Several focus group participants expressed concerns about racism and the lack of cultural competency within health systems. For example, one participant raised the issue that many providers do not understand the lived experiences of their ACB patients.

I have a love-hate relationship with health care. I personally don’t go to emergency and I don’t go to drop-in clinics. I have to see doctors I know. Because we have a lot of existing trauma, whether it’s trauma that’s generational trauma from you know, colonialism, we have a lot of trauma from … other Black people have a lot of trauma from other things. But trauma from even migrating to this country. And sometimes … and abuse and other things and when you go to seek health care and you start explaining this to people who don’t really understand where you’re coming from, it’s challenging (Female, Toronto, FG6).

Several focus group participants described challenges in accessing a regular health care provider. Even when ACB community members had a regular health care provider, the lack of HIV awareness among health providers was a recurring theme. As one focus group participant explained,

So I think there’s a lot of education that needs to be done with primary care physicians and people who are offering-- or doing the tests themselves. I think that that community, the physicians, need additional opportunities for education themselves because they’re not-- they may not be exactly aware of what’s available (Female, Ottawa, FG5).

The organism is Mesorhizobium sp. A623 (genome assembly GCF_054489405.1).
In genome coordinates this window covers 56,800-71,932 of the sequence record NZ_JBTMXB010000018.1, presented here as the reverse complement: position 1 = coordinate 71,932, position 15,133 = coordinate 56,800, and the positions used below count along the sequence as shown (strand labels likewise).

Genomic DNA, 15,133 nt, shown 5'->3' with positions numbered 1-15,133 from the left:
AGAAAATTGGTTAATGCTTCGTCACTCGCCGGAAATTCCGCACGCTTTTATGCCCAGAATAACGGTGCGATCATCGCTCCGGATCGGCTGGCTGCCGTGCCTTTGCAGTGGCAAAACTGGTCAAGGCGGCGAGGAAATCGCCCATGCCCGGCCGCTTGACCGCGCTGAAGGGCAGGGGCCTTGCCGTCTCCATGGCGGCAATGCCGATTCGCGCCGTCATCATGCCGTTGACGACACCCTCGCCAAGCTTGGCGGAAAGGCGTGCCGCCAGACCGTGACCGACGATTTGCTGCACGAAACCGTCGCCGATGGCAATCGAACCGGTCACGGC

Some participants described being encouraged to go for testing based on their social location and identity, and others being denied testing based on the judgements of health care providers. Other focus group participants described the process of testing as degrading and insensitive. For example, participants described having to repeatedly explain and prove that they had certain symptoms and why testing was needed.

Is it respectful to ask a third age (‘senior’) person how many sexual partners he has... why not take care of him instead of asking him this kind of question? Why ask me the reasons why I want screening tests every six months? This question is inappropriate. If I want to do screenings regularly, it’s my problem, full stop? (Moderator, Ottawa, FG4)

Focus group participants identified confidentiality as a major concern when going for HIV testing. Several participants disclosed that they were not informed about testing prior to it being carried out and that confidentiality was essential to ensure emotional, physical and social safety.

Several focus group participants named systemic racism as a key barrier to HIV care. As one participant explained:

Unless we start addressing systemic racism in a way that is actually effective, the stigma piece around HIV testing with ACB community will always be there (Male, Ottawa, FG2).

Compared to the United States and other countries, focus group participants believed there were fewer HIV testing options available in Canada.

You know, Canada is really behind when it comes to testing. In the States and other countries there’s just much more options of testing, you know, and they’re much used to going to gay prides where there’s HIV testing done on location and things like that. You know, the notion that it’s 2020 and it’s only done in certain locations or certain times, it’s really antiquated (Male, Ottawa, FG3).

Several focus group participants recommended that testing be mandatory and/or part of a systematic health assessment, rather than optional or voluntary. As one focus group participant explained,

With education if people know that this is something that is standardized when they come to Canada, be it immigrants or second generation or third generation knowing that this is part of the standards of keeping them healthy will make the test much more accessible and less difficult to access considering the cultural considerations and the fear and stigma that can often be associated with that (Moderator, Ottawa, French, FG1).

However, other focus group participants expressed concerns about the time commitment involved with increasing the frequency of HIV testing and felt that testing should be associated with risk level, and not be mandatory.